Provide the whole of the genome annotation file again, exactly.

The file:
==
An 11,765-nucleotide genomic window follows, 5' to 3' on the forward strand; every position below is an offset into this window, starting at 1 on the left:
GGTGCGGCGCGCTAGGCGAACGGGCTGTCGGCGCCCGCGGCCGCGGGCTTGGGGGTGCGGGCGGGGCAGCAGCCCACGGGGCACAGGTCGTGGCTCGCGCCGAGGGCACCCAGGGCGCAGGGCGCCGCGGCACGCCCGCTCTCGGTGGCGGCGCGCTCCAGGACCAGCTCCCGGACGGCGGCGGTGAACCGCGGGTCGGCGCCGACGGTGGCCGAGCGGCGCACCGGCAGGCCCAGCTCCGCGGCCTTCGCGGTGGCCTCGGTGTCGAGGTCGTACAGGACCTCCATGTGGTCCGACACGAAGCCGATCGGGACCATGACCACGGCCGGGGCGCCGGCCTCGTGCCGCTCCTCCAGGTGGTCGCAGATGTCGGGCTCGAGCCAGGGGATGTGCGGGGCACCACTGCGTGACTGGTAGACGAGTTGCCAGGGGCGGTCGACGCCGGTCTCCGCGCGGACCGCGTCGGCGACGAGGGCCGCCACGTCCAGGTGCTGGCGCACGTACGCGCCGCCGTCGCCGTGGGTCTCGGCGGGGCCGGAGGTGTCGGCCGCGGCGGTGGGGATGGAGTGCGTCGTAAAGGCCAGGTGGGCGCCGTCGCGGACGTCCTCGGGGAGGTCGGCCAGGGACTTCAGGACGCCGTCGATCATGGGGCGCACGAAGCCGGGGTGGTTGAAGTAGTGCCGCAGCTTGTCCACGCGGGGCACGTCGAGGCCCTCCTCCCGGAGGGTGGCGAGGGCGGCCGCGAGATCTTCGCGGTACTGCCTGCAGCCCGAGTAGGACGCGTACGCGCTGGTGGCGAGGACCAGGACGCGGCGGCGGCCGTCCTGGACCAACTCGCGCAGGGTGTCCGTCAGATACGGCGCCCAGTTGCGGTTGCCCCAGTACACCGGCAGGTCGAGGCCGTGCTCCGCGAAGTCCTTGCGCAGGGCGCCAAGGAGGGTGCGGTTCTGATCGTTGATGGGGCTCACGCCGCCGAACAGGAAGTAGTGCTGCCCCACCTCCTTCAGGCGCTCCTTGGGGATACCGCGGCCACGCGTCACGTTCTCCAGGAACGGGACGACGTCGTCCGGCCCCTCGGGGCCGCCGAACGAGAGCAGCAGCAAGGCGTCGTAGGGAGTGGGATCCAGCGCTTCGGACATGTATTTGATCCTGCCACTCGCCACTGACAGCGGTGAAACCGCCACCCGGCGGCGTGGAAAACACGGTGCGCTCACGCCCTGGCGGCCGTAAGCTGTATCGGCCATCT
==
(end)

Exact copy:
An 11,765-nucleotide genomic window follows, 5' to 3' on the forward strand; every position below is an offset into this window, starting at 1 on the left:
GGTGCGGCGCGCTAGGCGAACGGGCTGTCGGCGCCCGCGGCCGCGGGCTTGGGGGTGCGGGCGGGGCAGCAGCCCACGGGGCACAGGTCGTGGCTCGCGCCGAGGGCACCCAGGGCGCAGGGCGCCGCGGCACGCCCGCTCTCGGTGGCGGCGCGCTCCAGGACCAGCTCCCGGACGGCGGCGGTGAACCGCGGGTCGGCGCCGACGGTGGCCGAGCGGCGCACCGGCAGGCCCAGCTCCGCGGCCTTCGCGGTGGCCTCGGTGTCGAGGTCGTACAGGACCTCCATGTGGTCCGACACGAAGCCGATCGGGACCATGACCACGGCCGGGGCGCCGGCCTCGTGCCGCTCCTCCAGGTGGTCGCAGATGTCGGGCTCGAGCCAGGGGATGTGCGGGGCACCACTGCGTGACTGGTAGACGAGTTGCCAGGGGCGGTCGACGCCGGTCTCCGCGCGGACCGCGTCGGCGACGAGGGCCGCCACGTCCAGGTGCTGGCGCACGTACGCGCCGCCGTCGCCGTGGGTCTCGGCGGGGCCGGAGGTGTCGGCCGCGGCGGTGGGGATGGAGTGCGTCGTAAAGGCCAGGTGGGCGCCGTCGCGGACGTCCTCGGGGAGGTCGGCCAGGGACTTCAGGACGCCGTCGATCATGGGGCGCACGAAGCCGGGGTGGTTGAAGTAGTGCCGCAGCTTGTCCACGCGGGGCACGTCGAGGCCCTCCTCCCGGAGGGTGGCGAGGGCGGCCGCGAGATCTTCGCGGTACTGCCTGCAGCCCGAGTAGGACGCGTACGCGCTGGTGGCGAGGACCAGGACGCGGCGGCGGCCGTCCTGGACCAACTCGCGCAGGGTGTCCGTCAGATACGGCGCCCAGTTGCGGTTGCCCCAGTACACCGGCAGGTCGAGGCCGTGCTCCGCGAAGTCCTTGCGCAGGGCGCCAAGGAGGGTGCGGTTCTGATCGTTGATGGGGCTCACGCCGCCGAACAGGAAGTAGTGCTGCCCCACCTCCTTCAGGCGCTCCTTGGGGATACCGCGGCCACGCGTCACGTTCTCCAGGAACGGGACGACGTCGTCCGGCCCCTCGGGGCCGCCGAACGAGAGCAGCAGCAAGGCGTCGTAGGGAGTGGGATCCAGCGCTTCGGACATGTATTTGATCCTGCCACTCGCCACTGACAGCGGTGAAACCGCCACCCGGCGGCGTGGAAAACACGGTGCGCTCACGCCCTGGCGGCCGTAAGCTGTATCGGCCATCT